“With social anxiety, some of the most banal things in the word feel terrifying — such as, in my case, standing in line at the grocery store, answering the doorbell or opening a text message.”

“Yesterday, a judge dismissed all charges against Imelda and she was allowed to return to her family. This is an amazing victory in a country widely considered to have the most extreme abortion ban in the world.”

3 Books to Turn You into a Women’s Rights Fighter

I have a whole stack of books which motivated me to dedicate my life to my biggest passion – fighting to end gender-based violence. Here are my top 3 recommendations:

1. Half the Sky: Turning Oppression into Opportunity for Women Worldwide by Nicholas D. Kristof and Sheryl WuDunn

Be taken on an odyssey through Africa and Asia, meeting some extraordinary women along the way, in this fascinating book by two Pulitzer prize-winning authors. They portray the lives of different women –  survivors of forced prostitution, gang rape, acid attacks – and educate us about the abuse faced by many women around the world.

From the Cambodian teenager sold into sex slavery, to the Ethiopian woman who suffered devastating injuries in childbirth, the reader is shown not just these horrendous experiences, but also a glimmer of hope. The Cambodian girl eventually escapes from the brothel and, with the assistance of an aid group, builds a thriving retail business that supports her family. The Ethiopian woman has her injuries repaired and in time becomes a surgeon. The main message of this book is that the key to economic progress lies in freeing women’s potential. After all, “women hold up half the sky”!

2. From Outrage to Courage by Anne Firth Murray

This book is a bible in the world of women’s rights. In fact, it’s such a detailed study of women’s health in poor countries, that it became the blueprint for a course in international women’s health at Stanford University – which the author now teaches. The book features shocking but true stories about unequal access to nutrition and health care, demographic imbalances and the culture of son-preference, early childbirth and maternal death, all types of gender-based violence, the effects of war and refugee status on women, and the feminization of ageing.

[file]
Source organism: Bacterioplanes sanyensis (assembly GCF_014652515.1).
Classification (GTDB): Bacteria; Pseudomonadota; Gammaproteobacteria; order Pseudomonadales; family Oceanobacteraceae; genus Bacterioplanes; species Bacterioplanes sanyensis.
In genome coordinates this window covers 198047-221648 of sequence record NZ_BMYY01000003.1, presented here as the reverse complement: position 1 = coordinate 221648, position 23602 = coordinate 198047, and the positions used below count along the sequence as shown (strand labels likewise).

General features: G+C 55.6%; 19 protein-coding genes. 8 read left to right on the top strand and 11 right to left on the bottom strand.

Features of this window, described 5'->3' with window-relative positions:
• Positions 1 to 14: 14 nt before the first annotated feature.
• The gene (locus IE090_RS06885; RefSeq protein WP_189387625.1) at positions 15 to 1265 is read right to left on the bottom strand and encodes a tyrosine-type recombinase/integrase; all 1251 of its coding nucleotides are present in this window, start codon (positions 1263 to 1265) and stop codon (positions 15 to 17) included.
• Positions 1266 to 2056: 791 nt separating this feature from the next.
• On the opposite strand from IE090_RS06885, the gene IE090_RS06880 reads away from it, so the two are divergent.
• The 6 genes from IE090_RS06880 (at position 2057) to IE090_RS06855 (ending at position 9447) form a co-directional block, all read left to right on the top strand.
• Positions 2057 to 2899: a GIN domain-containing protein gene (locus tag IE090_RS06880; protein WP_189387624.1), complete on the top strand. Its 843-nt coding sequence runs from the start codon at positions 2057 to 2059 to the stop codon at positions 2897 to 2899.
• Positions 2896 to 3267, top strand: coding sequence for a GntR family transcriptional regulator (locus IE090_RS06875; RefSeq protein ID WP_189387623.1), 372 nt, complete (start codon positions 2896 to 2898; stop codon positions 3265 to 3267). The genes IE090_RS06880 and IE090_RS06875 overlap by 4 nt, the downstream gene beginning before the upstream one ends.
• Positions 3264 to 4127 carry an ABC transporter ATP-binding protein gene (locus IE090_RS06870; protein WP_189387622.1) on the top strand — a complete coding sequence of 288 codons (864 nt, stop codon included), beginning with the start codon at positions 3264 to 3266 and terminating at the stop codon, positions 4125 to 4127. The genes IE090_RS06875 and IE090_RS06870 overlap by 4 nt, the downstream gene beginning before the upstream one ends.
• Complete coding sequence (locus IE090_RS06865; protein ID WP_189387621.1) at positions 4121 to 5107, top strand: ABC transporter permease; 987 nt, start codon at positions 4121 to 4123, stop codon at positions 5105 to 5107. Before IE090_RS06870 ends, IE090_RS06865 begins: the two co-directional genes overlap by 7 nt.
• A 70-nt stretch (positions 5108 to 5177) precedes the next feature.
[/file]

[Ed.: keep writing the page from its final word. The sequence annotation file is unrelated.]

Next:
What makes this book unique is that it does not simply state grim statistics. At the end of each chapter, the reader is introduced to positive stories of change grouped into countries, and short summaries of the work of NGOs. Anne Murray has travelled to majority of the places she is writing about, and knows her stuff – I once emailed her a question regarding a specific problem in Sri Lanka, and she replied to me with a list of people who could help!

Anne Firth Murray understands each and every problem down to the grassroots level, and has systematically organised this information into an invaluable textbook of the most urgent female health problems, which women face from birth till death.

3. Share: The Cookbook that Celebrates Our Common Humanity by Women for Women International

This feels like travelling the globe and popping into your head into different people’s kitchens – with a powerful story behind each recipe. Produced by Women for Women International, with recipes donated by many celebrities (such as Annie Lennox and Paul McCartney), the book also gives information on women’s lives in many war-affected countries, such as Bosnia and Herzegovina, the Democratic Republic of Congo, Iraq, Afghanistan, Rwanda, Kosovo.

It is such a gentle but powerful tool to bring the story of a sister from another part of our planet close to our hearts. “Like so many good things, this book began at a kitchen table” say the editors, and by reading we feel ourselves sharing a table with many women, and it is an empowering connection.

It doesn’t matter what kind of book makes your heart beat faster and encourages you to stand up for women, the important thing is that you do stand up.

My hope is that female oppression will be something our daughters only ever read about, and never actually experience.